An attempt to change municipal policy when the outcome of Anchorage’s election was clear; collaboration with partisan actors looking to challenge the result; stony silence from the mayor: Every twist in the election fiasco attempted by Anchorage municipal Information Technology Director Marc Dahl and Sami Graham has made the situation stink worse and raised more questions about what happened and who was involved. The misdeeds centered around a policy that appears to have been improperly created for the specific purpose of generating a pretext to challenge April’s municipal election results. What we know is bad enough: Dahl collaborated with Mayor Dave Bronson’s former chief of staff Graham, aiding her long-shot bid to sow doubt about election security. But there are plenty of questions that deserve a public explanation — and Anchorage residents better get one soon.
Who was involved?
Ombudsman Darrel Hess’s investigation found that Dahl had contact with both Graham and John Henry, an election observer and Bronson ally. What has been established is that Dahl tipped the pair to the existence of a USB drive security policy he had attempted to institute by fiat a week after the election, which Graham and Henry used verbatim in an election complaint they filed before more than a handful of people had been informed of the policy’s existence. But it isn’t clear whether Graham and Henry were the only ones who were privy to the security-policy gambit.
What is the administration hiding?
Municipal attorneys have redacted wholesale the contents of emails between administration figures about the policy, citing the “deliberative process” exception to public records disclosure laws. But that exception exists to protect the ability of the executive branch to share candid feedback in developing policy, not to obscure the public’s right to know who was involved in a situation where the ombudsman says he “reasonably believes that there may have been a violation of state election statutes.” The deliberative process exception is meant to make it easier for policymakers to brainstorm ideas; it’s not a shield for what at worst may be an illegal attempt to change the outcome of a duly conducted election. The harder the administration fights to keep the public in the dark about its discussions about the policy, the more Anchorage residents have reason to ask why.
Why hasn’t Mayor Bronson spoken about the incident?
For a mayor who has been vocal about his the-buck-stops-here attitude, Bronson has been mum about what he knew (or didn’t) about the policy and the collaboration between Dahl and Graham. He hasn’t even bothered to trot out his well-worn “my lawyers told me not to say anything” excuse — rather, it’s just been a telling silence. Others in the administration have been more forthcoming: Municipal Manager Kent Kohlhase told the Assembly that when he learned about the situation, he went to Anchorage Police Department leaders and told them of his concerns that laws might have been broken. Why hasn’t the mayor explained how he came to know about the incident and what he did in response, given that Hess and Kohlhase seem to have immediately grasped the severity of Dahl’s actions? Bronson’s continued silence on the matter can only serve to undermine the public’s trust that he wasn’t personally involved or aware of the situation beforehand.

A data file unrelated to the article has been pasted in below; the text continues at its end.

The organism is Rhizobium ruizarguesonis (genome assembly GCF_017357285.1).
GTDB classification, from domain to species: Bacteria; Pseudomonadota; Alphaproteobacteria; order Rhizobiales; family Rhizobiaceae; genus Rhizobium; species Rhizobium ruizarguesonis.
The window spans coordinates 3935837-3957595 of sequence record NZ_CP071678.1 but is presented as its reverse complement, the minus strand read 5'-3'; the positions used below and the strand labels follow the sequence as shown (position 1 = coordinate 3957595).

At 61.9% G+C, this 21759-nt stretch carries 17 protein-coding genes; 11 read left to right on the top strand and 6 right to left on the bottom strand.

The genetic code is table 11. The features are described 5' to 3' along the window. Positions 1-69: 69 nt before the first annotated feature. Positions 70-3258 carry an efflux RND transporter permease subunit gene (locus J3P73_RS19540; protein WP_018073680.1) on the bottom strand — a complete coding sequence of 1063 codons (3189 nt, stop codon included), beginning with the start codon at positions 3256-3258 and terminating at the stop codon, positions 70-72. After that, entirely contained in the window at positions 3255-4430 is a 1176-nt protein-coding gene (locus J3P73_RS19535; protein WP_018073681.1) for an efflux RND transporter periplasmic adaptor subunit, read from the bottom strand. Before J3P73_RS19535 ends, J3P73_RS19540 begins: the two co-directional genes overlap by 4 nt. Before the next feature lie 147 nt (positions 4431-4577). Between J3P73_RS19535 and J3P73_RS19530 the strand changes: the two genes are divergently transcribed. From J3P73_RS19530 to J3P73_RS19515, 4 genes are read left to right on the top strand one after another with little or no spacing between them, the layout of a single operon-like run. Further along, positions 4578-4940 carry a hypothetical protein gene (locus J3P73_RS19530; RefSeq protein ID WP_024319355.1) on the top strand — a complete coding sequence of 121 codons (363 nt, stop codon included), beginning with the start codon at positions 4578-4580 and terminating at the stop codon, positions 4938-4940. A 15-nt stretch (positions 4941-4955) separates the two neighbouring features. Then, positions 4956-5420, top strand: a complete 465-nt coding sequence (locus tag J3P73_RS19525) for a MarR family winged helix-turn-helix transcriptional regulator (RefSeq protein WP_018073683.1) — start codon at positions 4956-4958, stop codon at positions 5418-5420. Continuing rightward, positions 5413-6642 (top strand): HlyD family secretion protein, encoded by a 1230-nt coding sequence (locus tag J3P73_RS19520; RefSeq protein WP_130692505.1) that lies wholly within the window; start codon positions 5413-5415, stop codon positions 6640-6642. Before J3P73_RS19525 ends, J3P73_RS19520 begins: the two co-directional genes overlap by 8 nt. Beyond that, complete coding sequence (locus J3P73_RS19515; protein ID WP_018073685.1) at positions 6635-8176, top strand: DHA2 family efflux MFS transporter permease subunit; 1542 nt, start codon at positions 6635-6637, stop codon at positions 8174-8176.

When will the administration take action on Dahl?
In addition to blacking out information that could make it clear who was involved in the policy’s creation and who knew about Dahl’s plan to use it to help Graham undermine the election, Bronson and his administration have been silent on Dahl’s future. Although Bronson’s spokespeople have — when pressed — revealed that Dahl is on administrative leave, they have refused to answer whether that leave is paid or unpaid, and the administration didn’t even respond to the first and strongest recommendation of Ombudsman Hess’s investigation — that Dahl be terminated for what he did. Acting to undermine the outcome of a fairly conducted election is one of the most serious offenses imaginable for a public servant acting in his official capacity, and Hess was right to make such a recommendation; it’s baffling that the administration hasn’t taken Dahl’s misconduct more seriously. One is left to ask: Why does the mayor appear to be protecting Dahl?
Can Anchorage residents trust their government to do the right thing?
Ultimately, the worst part about Dahl’s actions and the many unanswered questions that remain is that it’s not just an issue that came and went with this year’s election. Mayor Bronson is also Candidate Bronson — his term is nearly up and he will be on the ballot again in April; Anchorage voters need to have faith that the kind of shenanigans perpetrated after last year’s election won’t reoccur. As it stands, it’s hard to be confident that the mayor or his allies won’t try to engineer an election challenge again if the results don’t go their way, given Bronson’s history of questioning election integrity and the lack of action or answers in the wake of the Dahl fiasco. The mayor needs to make a full accounting of what happened, who knew about it and how we can be confident it won’t happen again, for not only his own sake but also that of our democracy.